At least 20 protesters dead as nation seems to approach civil war
September 19, 2011 4:00 AM
Hani Mohammed/Associated Press
Anti-government protesters carry a wounded man from the site of clashes with security forces Sunday in Sanaa, Yemen.
By Jeffrey Fleishman and Zaid Al-Aalayaa Los Angeles Times
SANAA, Yemen -- Security forces opened fire Sunday on tens of thousands of demonstrators in Yemen's capital, Sanaa, killing at least 20 protesters in one of the bloodiest days of the 9-month-old rebellion against President Ali Abdullah Saleh.
Violence broke out when protesters marched from Sanaa University toward heavily guarded government buildings. Most demonstrators were peaceful, although some hurled stones and gasoline bombs after snipers shot from rooftops and troops loyal to Saleh opened fire with high-caliber weapons.
"We were walking and chanting 'Peaceful, peaceful,' " said Hamdi Mohammed, a demonstrator. "But then the soldiers attacked us and we threw rocks and gasoline bombs. They opened fire with machine guns and rocket-propelled grenades. It was horrible what they did to us."
Anti-government protesters have grown increasingly frustrated over Mr. Saleh's refusal to resign. The president is recuperating in Saudi Arabia from injuries suffered in a June rocket attack on his residential compound. Mr. Saleh has repeatedly broken promises to step aside, and his latest proposal to transfer power to his vice president was viewed by protesters as yet another trick.
The nation is slipping precariously close to civil war, with Mr. Saleh's government and military under increasing pressure from well-armed tribes, hundreds of defected soldiers led by Gen. Ali Mohsen Ahmar and an al-Qaida affiliate that has been battling for control of villages and cities.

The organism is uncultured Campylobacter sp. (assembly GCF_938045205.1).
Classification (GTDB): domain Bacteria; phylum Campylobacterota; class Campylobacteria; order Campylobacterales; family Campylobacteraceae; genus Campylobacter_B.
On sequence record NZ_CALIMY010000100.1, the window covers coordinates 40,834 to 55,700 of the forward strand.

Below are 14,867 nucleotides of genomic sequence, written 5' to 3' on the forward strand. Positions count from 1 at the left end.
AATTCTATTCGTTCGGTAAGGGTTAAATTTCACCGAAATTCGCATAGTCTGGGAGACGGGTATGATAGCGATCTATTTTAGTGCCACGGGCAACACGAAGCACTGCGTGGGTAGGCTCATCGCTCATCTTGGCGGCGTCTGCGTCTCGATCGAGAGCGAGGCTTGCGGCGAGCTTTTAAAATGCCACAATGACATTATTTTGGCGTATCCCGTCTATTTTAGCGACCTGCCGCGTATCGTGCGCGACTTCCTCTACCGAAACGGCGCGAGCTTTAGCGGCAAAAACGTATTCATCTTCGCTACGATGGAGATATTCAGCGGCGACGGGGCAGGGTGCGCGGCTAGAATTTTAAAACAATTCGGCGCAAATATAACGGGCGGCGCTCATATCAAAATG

Sunday's march indicated that the anti-government activists may be shifting their tactics from peaceful demonstrations to confrontation. The protesters have massed for months in a large tent city protected by Gen. Ahmar's soldiers near Sanaa University. By leaving that area, and surging toward government ministries, the protesters quickly challenged troops.
"The protesters should not have marched to places guarded by security forces," said Mohammed Abdel-Malik Mutawakel, an opposition leader. But he blamed Mr. Saleh's soldiers for the death toll, saying, "Bloodshed from any side is completely wrong."
Government officials said the demonstrators were attempting to take over the state radio station and Cabinet building. Authorities said one soldier was killed and 65 were wounded. Protesters denied they were plotting to occupy government buildings.
Demonstrators were quickly overcome by tear gas and a steady barrage of bullets. Many were dragged away by friends after collapsing in the streets or were carried to makeshift hospitals. Bloodied bandages and ripped shirts littered floors and families waited on word about their sons and fathers.
Such scenes unfolded amid clashes between government troops and tribes increasingly hostile to Mr. Saleh. Sanaa in recent days has been shaken by explosions and gun fights, and the latest violence suggested that all parties in the conflict are growing more desperate.